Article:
We can start with digestion.
Eating warm, solid, grounding, building, fortifying meals packed with nutrients and whole, organic ingredients can help our bodies rebuild tissue, muscle and blood, strengthen our bodies and warm our hearts; lots of homemade soups from fresh ingredients can do the trick—i.e., carrot ginger soup, sweet potato curry soup, squash soup, soup with dandelion and leek and kale and beans, kitchari, daal, rice and beans, vegetable or meat stew, etc.
Sipping on some warm water with lemon in the mornings, or ginger root, tuslu leaf/flower, licorice root, ashwaganda root, or chai teas throughout the day can also help with warming our bodies and keeping our digestive fires strong throughout the winter.
Creating Additional Warmth
With extra wind, and dry cold conditions, it’s important for us to create heat and moisture in our daily routine. We can do this by taking warm or hot baths and showers with some sinus-opening essential oils like peppermint, eucalyptus, tea tree, lavender or lemon. We can do it by exercising (even though we’re cold and cozy and often more tired in the winter) outside or indoors at the gym, elevating our heart rate and body temperature, sweating out toxins and lubricating our joints.
We can also use hot water bottles or heating pads on our low backs, shoulders, or belly to keep the body warm, muscles loose, and bring a sense of peace and coziness to our day.
Immunity and Congestion
To boost our immune system (in addition to eating fresh, organic, whole foods cooked in fortifying ways like soups and stews with spices, herbs, ghee, etc.) we can incorporate medicinal mushrooms like chaga, reishi, cordyceps, and lions mane into our hot coffee (or in place of hot coffee) and into our broths and soups. We can also add extra Vitamin-C to our diet, taking a sublingual supplement under the tongue or capsules from a trusted, organic company. The Ayurvedic herb, Amalaki, is a rasayana (rejuvenate tonic) and a good source of vitamin C and iron. It is also a cooling herb. To prepare this herb for use: take 1 teaspoon of amalaki daily, with warm water at night. This will also help to prevent the common cold. (Do not take this with triphala as one of the three herbs in triphala is amalaki).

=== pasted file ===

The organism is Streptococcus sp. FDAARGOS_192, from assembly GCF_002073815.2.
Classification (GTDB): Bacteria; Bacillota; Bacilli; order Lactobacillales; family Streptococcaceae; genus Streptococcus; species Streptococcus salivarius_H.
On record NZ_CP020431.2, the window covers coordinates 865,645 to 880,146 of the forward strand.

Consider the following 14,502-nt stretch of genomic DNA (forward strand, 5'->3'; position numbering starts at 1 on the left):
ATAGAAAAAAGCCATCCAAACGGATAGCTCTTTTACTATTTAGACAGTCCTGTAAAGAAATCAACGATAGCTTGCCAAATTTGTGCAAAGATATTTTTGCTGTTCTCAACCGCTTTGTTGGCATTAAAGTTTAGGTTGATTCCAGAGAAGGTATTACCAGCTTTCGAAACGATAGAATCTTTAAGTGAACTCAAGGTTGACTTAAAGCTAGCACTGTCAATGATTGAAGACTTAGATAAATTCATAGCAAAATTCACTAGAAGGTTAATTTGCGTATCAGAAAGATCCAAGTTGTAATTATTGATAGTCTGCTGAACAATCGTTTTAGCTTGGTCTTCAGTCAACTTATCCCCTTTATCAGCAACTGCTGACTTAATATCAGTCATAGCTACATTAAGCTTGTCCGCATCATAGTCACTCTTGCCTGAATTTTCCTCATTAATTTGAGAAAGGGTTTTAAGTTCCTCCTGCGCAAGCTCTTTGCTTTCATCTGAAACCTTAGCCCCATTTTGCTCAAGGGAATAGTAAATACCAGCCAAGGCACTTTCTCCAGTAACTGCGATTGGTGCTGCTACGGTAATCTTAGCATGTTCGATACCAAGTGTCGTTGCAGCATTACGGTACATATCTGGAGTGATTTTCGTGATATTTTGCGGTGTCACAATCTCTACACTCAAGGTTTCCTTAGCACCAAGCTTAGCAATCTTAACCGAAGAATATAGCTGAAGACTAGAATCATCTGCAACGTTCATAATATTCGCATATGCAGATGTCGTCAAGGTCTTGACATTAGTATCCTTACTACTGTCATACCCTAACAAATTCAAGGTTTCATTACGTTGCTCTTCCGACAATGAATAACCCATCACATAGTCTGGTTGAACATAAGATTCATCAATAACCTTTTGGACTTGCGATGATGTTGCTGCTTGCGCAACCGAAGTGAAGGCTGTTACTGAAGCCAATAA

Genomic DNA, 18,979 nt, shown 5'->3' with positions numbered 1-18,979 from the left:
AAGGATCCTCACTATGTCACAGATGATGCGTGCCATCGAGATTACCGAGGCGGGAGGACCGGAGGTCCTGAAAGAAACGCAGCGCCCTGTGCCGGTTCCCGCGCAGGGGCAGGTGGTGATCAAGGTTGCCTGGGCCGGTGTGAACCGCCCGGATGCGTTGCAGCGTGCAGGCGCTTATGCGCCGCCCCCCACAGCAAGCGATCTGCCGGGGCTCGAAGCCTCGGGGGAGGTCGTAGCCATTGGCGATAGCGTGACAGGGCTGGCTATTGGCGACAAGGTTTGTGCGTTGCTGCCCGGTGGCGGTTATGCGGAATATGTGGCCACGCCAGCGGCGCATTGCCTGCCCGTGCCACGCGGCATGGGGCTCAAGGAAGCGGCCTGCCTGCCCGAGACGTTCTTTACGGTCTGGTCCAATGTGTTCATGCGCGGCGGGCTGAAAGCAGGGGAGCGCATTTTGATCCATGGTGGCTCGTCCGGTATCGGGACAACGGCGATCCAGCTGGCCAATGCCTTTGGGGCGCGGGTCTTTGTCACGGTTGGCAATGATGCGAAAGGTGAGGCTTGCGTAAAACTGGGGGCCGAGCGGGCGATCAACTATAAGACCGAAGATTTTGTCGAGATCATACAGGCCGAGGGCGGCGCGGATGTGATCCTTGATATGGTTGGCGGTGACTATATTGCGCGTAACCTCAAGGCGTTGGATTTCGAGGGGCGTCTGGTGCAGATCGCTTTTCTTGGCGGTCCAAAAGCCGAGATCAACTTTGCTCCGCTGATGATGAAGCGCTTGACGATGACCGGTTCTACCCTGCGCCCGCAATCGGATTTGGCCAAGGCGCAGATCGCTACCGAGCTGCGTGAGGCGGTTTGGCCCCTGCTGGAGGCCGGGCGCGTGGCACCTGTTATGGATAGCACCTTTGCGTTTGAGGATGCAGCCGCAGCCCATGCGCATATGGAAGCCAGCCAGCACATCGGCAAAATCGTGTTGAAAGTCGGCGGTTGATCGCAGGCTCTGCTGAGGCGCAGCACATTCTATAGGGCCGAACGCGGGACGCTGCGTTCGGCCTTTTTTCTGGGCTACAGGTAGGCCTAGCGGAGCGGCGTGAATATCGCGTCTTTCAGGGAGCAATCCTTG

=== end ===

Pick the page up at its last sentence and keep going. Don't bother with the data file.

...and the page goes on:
We can avoid dairy products, as they produce excess mucus and encourage the body to store up toxins in the digestive system.
We can sleep more than normal, as sleep helps the body repair itself, strengthens the immune and nervous systems, and fights off colds.
We can use nose drops to moisten and soothe chapped noses; in Ayurveda, we recommend using liquefied ghee in a dropper, and dropping 1-2 drops into the base of the nasal pathway (both sides) to bring some relief. If you want to try and need more information on this, reach out to us directly!